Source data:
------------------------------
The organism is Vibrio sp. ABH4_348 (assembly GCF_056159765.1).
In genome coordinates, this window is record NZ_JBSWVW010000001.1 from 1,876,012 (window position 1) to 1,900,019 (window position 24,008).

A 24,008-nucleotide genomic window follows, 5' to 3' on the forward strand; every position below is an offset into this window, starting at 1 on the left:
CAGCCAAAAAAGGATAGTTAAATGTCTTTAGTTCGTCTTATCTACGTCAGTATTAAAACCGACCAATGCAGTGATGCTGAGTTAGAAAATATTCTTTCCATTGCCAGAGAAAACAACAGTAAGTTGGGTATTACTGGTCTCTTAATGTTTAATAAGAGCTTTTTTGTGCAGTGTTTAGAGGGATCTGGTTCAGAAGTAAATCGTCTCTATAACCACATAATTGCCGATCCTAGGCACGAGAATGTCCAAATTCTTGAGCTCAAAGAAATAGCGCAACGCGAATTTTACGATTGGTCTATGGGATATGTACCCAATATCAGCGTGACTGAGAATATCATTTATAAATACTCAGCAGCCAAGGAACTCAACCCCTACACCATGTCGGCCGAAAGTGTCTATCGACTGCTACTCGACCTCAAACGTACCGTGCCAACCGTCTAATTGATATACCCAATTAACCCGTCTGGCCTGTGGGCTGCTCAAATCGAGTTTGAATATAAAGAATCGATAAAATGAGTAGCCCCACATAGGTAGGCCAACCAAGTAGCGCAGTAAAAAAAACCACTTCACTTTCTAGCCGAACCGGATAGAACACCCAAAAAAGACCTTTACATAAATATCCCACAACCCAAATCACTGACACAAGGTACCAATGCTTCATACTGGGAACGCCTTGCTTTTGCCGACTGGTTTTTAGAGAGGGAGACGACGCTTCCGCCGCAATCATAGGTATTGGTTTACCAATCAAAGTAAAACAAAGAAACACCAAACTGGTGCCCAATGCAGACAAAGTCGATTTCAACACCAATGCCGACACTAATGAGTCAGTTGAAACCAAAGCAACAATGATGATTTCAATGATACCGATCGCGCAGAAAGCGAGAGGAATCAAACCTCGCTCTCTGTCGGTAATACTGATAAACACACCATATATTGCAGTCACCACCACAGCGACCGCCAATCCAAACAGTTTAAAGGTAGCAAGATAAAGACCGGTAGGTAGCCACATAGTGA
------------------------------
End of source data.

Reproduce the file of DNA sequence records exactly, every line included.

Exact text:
The organism is Vibrio sp. ABH4_348 (assembly GCF_056159765.1).
In genome coordinates, this window is record NZ_JBSWVW010000001.1 from 1,876,012 (window position 1) to 1,900,019 (window position 24,008).

A 24,008-nucleotide genomic window follows, 5' to 3' on the forward strand; every position below is an offset into this window, starting at 1 on the left:
CAGCCAAAAAAGGATAGTTAAATGTCTTTAGTTCGTCTTATCTACGTCAGTATTAAAACCGACCAATGCAGTGATGCTGAGTTAGAAAATATTCTTTCCATTGCCAGAGAAAACAACAGTAAGTTGGGTATTACTGGTCTCTTAATGTTTAATAAGAGCTTTTTTGTGCAGTGTTTAGAGGGATCTGGTTCAGAAGTAAATCGTCTCTATAACCACATAATTGCCGATCCTAGGCACGAGAATGTCCAAATTCTTGAGCTCAAAGAAATAGCGCAACGCGAATTTTACGATTGGTCTATGGGATATGTACCCAATATCAGCGTGACTGAGAATATCATTTATAAATACTCAGCAGCCAAGGAACTCAACCCCTACACCATGTCGGCCGAAAGTGTCTATCGACTGCTACTCGACCTCAAACGTACCGTGCCAACCGTCTAATTGATATACCCAATTAACCCGTCTGGCCTGTGGGCTGCTCAAATCGAGTTTGAATATAAAGAATCGATAAAATGAGTAGCCCCACATAGGTAGGCCAACCAAGTAGCGCAGTAAAAAAAACCACTTCACTTTCTAGCCGAACCGGATAGAACACCCAAAAAAGACCTTTACATAAATATCCCACAACCCAAATCACTGACACAAGGTACCAATGCTTCATACTGGGAACGCCTTGCTTTTGCCGACTGGTTTTTAGAGAGGGAGACGACGCTTCCGCCGCAATCATAGGTATTGGTTTACCAATCAAAGTAAAACAAAGAAACACCAAACTGGTGCCCAATGCAGACAAAGTCGATTTCAACACCAATGCCGACACTAATGAGTCAGTTGAAACCAAAGCAACAATGATGATTTCAATGATACCGATCGCGCAGAAAGCGAGAGGAATCAAACCTCGCTCTCTGTCGGTAATACTGATAAACACACCATATATTGCAGTCACCACCACAGCGACCGCCAATCCAAACAGTTTAAAGGTAGCAAGATAAAGACCGGTAGGTAGCCACATAGTGA